Every generation needs a new revolution, and this generation’s is here: the Fourth Industrial Revolution. We’ve been hearing about this latest disruption to the status quo since the World Economic Forum’s executive chairman, Klaus Schwab introduced us to the term in 2015—yet businesses continue to be challenged by how difficult it will be to adapt.
Previous industrial revolutions were characterized by innovations like the steam engine, mass production and the internet, all of which profoundly impacted humanity. Yet the Fourth Industrial Revolution is poised to fundamentally change how we live and work, blurring the lines between the digital, physical, and biological worlds. Think of how robots, enabled with artificial intelligence, now collaborate with human surgeons. That’s just one example of the many tasks and processes that will change as technologies become seamlessly integrated into our lives—and navigating this evolving climate will create challenges for companies, whether they are rising stars or legacy stalwarts.
Challenges in a new era
In business, as in nature, failure to adapt leads to extinction. In 1965, the average tenure of companies on the S&P 500 was 33 years. By 1990, it was 20 years, and the trend is expected to continue, with the average tenure forecast to be 14 years by 2026. A review of the Fortune 500 reveals similar statistics. More than 1,800 companies have made the list since its inception in 1955, but just 52 of the original Fortune 500 remain on the list in 2019. While there are many reasons that companies come and go from the list, the one constant is that all of these businesses have been affected by change.
Yet just because the technologies and methods we use in business—in other words, the “how”—are going to drastically change, the “why,” or how we support customers’ needs with relevant, high-quality products and services, should not.
As a 155-year-old business, RRD has weathered many storms; in fact, we were there for the Second and Third Industrial Revolutions. Our company knows firsthand that to continue to be a leader throughout times of disruption, companies must constantly strengthen and leverage their core while adjusting to new technologies and customers’ changing demands and expectations.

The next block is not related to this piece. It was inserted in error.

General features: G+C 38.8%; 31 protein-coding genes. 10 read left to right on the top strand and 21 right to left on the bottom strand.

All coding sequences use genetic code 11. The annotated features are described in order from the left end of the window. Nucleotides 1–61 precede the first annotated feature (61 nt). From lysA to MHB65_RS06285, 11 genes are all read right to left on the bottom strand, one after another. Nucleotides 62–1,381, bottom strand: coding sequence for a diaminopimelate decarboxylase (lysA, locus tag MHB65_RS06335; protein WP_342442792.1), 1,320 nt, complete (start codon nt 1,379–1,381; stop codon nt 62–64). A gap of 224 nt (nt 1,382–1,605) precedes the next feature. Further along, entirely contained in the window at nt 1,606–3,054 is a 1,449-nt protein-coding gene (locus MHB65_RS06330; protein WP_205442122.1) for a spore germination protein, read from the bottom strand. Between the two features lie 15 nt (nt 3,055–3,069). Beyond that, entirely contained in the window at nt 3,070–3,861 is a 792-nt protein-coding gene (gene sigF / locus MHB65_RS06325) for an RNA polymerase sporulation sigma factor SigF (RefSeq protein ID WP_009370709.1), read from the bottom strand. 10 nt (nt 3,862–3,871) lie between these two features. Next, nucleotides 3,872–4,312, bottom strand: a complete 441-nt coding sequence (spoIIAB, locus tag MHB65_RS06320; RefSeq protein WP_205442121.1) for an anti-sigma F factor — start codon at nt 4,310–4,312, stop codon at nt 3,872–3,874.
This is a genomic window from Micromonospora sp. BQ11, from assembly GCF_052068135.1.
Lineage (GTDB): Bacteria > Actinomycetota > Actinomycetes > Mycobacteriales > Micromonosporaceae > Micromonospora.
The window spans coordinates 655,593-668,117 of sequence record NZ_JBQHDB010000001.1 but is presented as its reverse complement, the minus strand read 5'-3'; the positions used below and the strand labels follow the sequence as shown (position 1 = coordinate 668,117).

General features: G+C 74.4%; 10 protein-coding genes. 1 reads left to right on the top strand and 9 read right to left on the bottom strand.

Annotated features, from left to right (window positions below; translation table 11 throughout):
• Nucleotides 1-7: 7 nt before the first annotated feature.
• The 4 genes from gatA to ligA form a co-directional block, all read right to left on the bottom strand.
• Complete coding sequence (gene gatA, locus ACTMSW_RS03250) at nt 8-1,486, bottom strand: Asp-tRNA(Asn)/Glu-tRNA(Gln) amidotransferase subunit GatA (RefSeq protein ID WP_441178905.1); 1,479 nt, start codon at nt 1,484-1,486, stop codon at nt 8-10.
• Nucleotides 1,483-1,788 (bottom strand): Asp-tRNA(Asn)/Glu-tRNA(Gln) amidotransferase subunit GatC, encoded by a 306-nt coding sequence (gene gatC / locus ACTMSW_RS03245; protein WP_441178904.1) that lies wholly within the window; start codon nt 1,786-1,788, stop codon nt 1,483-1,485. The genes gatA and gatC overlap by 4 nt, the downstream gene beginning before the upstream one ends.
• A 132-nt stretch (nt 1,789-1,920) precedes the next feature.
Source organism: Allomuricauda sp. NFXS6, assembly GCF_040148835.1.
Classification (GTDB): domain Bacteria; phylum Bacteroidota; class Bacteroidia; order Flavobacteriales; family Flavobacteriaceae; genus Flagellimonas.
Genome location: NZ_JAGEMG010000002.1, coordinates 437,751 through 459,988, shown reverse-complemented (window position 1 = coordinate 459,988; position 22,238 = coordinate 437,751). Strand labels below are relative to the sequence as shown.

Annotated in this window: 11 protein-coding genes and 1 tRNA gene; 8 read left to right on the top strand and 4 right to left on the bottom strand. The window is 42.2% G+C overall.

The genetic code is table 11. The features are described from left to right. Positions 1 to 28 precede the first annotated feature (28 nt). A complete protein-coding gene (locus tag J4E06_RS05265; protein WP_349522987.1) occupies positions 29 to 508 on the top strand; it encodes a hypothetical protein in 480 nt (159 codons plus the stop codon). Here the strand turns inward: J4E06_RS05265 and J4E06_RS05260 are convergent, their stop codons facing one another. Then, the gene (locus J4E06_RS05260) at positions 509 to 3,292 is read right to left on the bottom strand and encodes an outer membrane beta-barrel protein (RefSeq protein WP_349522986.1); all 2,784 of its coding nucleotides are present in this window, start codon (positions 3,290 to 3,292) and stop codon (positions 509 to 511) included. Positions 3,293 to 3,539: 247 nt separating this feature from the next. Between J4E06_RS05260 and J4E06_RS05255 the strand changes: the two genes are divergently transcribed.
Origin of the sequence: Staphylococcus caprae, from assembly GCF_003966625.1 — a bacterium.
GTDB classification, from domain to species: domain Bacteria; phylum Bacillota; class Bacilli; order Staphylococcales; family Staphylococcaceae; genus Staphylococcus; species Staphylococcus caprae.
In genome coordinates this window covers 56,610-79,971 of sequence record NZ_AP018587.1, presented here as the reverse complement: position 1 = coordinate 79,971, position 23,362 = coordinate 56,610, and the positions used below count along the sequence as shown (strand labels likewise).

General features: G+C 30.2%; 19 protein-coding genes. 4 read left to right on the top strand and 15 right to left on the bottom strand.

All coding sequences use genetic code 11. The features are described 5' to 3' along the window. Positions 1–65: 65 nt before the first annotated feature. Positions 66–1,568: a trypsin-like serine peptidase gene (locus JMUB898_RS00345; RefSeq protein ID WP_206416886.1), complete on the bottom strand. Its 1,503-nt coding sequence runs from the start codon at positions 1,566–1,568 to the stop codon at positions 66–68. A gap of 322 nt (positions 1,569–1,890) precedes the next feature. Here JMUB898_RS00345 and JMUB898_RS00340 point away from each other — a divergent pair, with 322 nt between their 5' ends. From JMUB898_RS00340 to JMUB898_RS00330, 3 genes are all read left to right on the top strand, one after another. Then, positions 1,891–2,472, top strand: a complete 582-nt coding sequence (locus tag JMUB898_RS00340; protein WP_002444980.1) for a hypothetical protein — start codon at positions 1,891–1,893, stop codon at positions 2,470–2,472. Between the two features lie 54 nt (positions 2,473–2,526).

Lessons for relevance
RRD’s long history has taught us some important lessons that business-to-business (B2B) companies can use to stay relevant during the Fourth Industrial Revolution:
Keep customers in the middle of everything you do. The first three industrial revolutions focused on increasing the productivity and efficiency of the company. The fourth is increasing the power of the customer. This sometimes means thinking beyond current business capabilities and creating new ways to serve direct clients, as well as the clients’ customers.
Every brand interaction represents an opportunity to deliver relevant, meaningful experiences for the customer and consumer. Help your clients strengthen each touchpoint along their customer’s journey, and act as their advocate. This will ensure you remain their trusted, valued partner.
Be true to your values, but also embrace change. Maintaining focus on your company’s core values doesn’t mean ignoring new technologies, processes, or ideas. It also doesn’t mean that you should retain a strategy or business model that no longer meets the needs of your customers. As you make adjustments, align those changes with the needs of your clients and the values of your company.
For RRD, this realization happened more than a decade ago, when we noted how our clients’ businesses and pain points were shifting. They were being challenged to reshape their customer experiences, and we realized we had a part to play in that.
While your technology and products will, of course, always be evolving—and some may become irrelevant—your desire to create value for your customers should never go out of style. Stay in tune to their needs, and you’ll earn the right to partner with them over the long term as they modernize their own strategies and business models.
Explore how to make new ideas work. If you give an inexperienced carpenter a new set of power tools, they probably won’t immediately make better furniture. A good idea executed poorly is indistinguishable from a bad idea. Your success won’t be based on how original your vision is, but, rather, on how effectively you execute the idea. Know your core strengths and competencies, and determine how they can be applied in new, modern ways. You don’t always need to reinvent them, but you may need to reinvent the way you apply them.
Over more than a century and a half, RRD has evolved from a traditional printer to a printing services company to a leading global provider of integrated marketing and business communications solutions. Today, we help more than 50,000 clients better connect with billions of people through the power of words and images. As our clients advance into new areas, we’re going with them.
While we’ve constantly changed our processes and methods since 1864, we’ve never wavered in our commitment to our clients, our values, or our purpose—and that’s the kind of mentality we believe will help businesses survive and thrive during this next industrial revolution.
Dan Knotts is president and CEO of RRD, a leading global provider of integrated marketing and business communications solutions.